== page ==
Eye For Film >> Movies >> I Do (2012) Film Review
Reviewed by: Amber Wilkinson
I Do may sound like the title of the latest Cameron Diaz rom com, but this drama, written by its star - and former Bad Boys Inc member - David W Ross is an earnest look at the lack of equality facing gay men seeking green card status in the US.
Ross plays Jack, a gay British photographer who has lived in New York since he was 17. His brother Peter (Grant Bowler) is also living in the city, along with his newly pregnant wife Mya (Alicia Witt). In a set-up that is like speed-dating a tragedy, the action zips forward seven years to a point where Jack has big responsibilities and a big problem with his visa.
The only option to leaving the country, it seems, is to marry for a green card. This is Film Land so, of course, Jack's best pal, lesbian Ali (Jamie-Lynn Sigler) has just split up with her lover. But is she prepared to risk jail to help her buddy out? Sounds like a bad idea, right? And that's before sexy Spanish architect Mano (Maurice Compte) enters the fray. Everything and everyone - including the script - goes too far, too fast.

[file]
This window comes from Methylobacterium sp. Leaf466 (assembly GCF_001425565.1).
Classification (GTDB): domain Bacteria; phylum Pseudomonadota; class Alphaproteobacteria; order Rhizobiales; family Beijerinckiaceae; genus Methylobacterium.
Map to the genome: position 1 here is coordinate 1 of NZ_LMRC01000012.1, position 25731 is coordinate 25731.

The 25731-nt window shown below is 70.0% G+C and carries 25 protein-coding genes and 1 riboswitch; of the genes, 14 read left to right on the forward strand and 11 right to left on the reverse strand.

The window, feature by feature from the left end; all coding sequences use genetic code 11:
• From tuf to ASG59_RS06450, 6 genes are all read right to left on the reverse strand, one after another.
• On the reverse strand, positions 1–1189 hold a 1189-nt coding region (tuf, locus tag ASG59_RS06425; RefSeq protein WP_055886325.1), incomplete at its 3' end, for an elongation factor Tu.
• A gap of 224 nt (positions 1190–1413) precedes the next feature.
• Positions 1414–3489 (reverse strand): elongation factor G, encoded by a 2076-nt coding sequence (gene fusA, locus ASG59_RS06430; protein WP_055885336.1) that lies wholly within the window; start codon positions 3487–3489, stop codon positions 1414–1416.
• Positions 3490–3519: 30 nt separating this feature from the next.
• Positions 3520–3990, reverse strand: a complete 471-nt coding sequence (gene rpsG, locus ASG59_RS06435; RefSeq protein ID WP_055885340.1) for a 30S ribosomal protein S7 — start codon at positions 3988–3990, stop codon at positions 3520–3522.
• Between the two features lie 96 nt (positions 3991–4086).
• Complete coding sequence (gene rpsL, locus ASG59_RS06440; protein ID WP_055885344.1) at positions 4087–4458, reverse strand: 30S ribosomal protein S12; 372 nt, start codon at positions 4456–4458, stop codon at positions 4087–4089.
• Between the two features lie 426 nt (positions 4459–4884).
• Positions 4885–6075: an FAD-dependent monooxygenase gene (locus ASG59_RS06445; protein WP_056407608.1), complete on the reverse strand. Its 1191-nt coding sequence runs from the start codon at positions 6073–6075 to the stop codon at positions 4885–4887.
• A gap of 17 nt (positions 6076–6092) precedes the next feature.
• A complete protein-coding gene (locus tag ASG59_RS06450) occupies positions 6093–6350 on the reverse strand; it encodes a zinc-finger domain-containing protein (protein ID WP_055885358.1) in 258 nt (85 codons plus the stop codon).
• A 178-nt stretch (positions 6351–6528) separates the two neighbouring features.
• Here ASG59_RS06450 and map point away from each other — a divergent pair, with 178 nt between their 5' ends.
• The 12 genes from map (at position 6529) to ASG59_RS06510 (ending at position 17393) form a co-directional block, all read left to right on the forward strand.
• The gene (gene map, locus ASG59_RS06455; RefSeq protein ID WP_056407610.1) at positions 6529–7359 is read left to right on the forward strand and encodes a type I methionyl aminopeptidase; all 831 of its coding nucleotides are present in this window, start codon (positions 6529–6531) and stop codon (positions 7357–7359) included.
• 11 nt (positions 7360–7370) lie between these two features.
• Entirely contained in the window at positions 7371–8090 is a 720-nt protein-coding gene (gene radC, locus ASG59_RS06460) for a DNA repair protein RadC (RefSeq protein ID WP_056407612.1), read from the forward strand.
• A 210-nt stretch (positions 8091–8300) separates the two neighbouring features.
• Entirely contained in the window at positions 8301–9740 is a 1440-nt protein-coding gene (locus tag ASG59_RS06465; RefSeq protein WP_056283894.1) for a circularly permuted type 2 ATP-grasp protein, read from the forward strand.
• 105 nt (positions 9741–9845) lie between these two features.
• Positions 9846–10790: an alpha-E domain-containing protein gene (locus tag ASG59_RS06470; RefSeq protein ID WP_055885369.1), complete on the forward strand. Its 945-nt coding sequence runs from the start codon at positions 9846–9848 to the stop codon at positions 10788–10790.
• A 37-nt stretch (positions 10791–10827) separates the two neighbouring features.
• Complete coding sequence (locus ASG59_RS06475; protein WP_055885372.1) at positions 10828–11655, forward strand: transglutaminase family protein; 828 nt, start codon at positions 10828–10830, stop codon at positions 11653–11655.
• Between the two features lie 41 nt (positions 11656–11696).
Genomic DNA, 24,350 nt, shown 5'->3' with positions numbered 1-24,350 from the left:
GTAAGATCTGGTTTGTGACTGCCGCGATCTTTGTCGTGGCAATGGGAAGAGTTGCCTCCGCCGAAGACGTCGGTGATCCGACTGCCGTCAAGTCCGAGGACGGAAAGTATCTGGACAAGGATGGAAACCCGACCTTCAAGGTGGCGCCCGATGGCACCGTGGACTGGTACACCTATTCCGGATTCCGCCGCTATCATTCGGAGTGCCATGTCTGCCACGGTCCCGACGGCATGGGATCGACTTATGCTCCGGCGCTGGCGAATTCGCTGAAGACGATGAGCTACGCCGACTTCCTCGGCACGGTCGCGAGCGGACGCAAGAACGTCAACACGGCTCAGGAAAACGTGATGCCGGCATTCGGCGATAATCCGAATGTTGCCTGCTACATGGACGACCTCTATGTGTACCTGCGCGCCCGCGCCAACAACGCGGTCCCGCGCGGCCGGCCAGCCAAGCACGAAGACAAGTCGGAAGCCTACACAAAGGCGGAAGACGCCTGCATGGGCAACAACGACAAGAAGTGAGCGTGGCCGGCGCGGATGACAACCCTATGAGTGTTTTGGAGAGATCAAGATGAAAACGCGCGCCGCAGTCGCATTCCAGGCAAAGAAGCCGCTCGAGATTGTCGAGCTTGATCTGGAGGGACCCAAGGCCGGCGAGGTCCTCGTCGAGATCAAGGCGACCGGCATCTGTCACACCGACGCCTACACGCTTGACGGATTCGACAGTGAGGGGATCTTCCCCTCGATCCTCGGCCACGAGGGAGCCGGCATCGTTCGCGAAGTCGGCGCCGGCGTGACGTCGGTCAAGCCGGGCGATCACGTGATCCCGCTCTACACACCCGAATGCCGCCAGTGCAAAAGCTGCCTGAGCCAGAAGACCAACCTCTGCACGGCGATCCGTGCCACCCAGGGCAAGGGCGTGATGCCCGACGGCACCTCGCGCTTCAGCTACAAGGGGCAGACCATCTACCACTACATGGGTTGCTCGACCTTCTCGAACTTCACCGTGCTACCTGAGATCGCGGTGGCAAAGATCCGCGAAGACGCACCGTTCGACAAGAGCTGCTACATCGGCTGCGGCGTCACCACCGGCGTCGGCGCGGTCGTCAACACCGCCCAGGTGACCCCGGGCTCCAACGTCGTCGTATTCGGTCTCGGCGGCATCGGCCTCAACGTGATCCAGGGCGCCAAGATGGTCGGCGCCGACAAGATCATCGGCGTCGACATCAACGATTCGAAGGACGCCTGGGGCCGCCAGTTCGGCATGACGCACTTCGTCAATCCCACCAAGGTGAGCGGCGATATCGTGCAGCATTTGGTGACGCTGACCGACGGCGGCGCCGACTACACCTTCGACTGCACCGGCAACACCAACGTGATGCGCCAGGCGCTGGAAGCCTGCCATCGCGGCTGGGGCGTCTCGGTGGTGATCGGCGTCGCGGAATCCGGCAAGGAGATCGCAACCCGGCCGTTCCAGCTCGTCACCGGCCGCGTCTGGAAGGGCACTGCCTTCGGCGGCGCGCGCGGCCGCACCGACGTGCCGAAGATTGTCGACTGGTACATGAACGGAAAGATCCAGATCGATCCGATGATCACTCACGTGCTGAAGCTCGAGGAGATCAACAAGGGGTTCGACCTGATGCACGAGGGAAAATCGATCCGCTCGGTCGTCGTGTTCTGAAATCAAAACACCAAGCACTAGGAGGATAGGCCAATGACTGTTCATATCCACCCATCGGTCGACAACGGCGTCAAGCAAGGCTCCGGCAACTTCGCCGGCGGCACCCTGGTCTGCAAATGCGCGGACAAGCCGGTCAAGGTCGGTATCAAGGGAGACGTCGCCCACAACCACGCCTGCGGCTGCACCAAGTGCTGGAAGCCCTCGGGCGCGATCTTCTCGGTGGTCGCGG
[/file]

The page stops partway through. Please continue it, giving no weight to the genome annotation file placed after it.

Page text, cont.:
Despite its heart being in the right place, I Do never does live up to its promise, thanks to melodramatic machinations and often preachy dialogue. Ross makes the mistake of over-plotting, so that we're so busy concerning ourselves with the hows and whys that we never really get to find out who these people really are let alone get the chance to care. He also makes a personable lead but his grief seems to show up on demand, while Witt's main duty is emitting resentment.
Ali is more interesting but the chance to explore her position is as a pawn in the game is squandered in favour of making sure we get the message that married gay couples lack rights under the law. It's a fine point to make and one that has been a hot topic in the US of late, with part of the "Defence of Marriage" act being declared unlawful last year so that federal protections now apply to gay couples - but a fine point does not necessarily make for a gripping drama.
One of the nicest touches in the film is the character of Sam, played by long-time indie publicist and some-time actor Mickey Cottrell. He is the seen-it-all elder statesman of Jack's pals and gives a sense of how far the LGBT community has travelled in its struggle for equality even as much of the rest of the film shows how far there still is to go.
But while Ross wisely keeps things focused on the human drama rather than the bigger political issue, his dialogue feels choppy, as he tries to keep so many plots on the boil that he can do little more than dip in and out of his characters' clipped conversations. This is not helped by Glenn Gaylord's direction, which has a tendency to drift into pop video territory - complete with gushy tunes and far-too-on-the-nose lyrics. Still, this is the first-time out for Ross as a scriptwriter and the potential is here for better to come.Reviewed on: 03 Nov 2013
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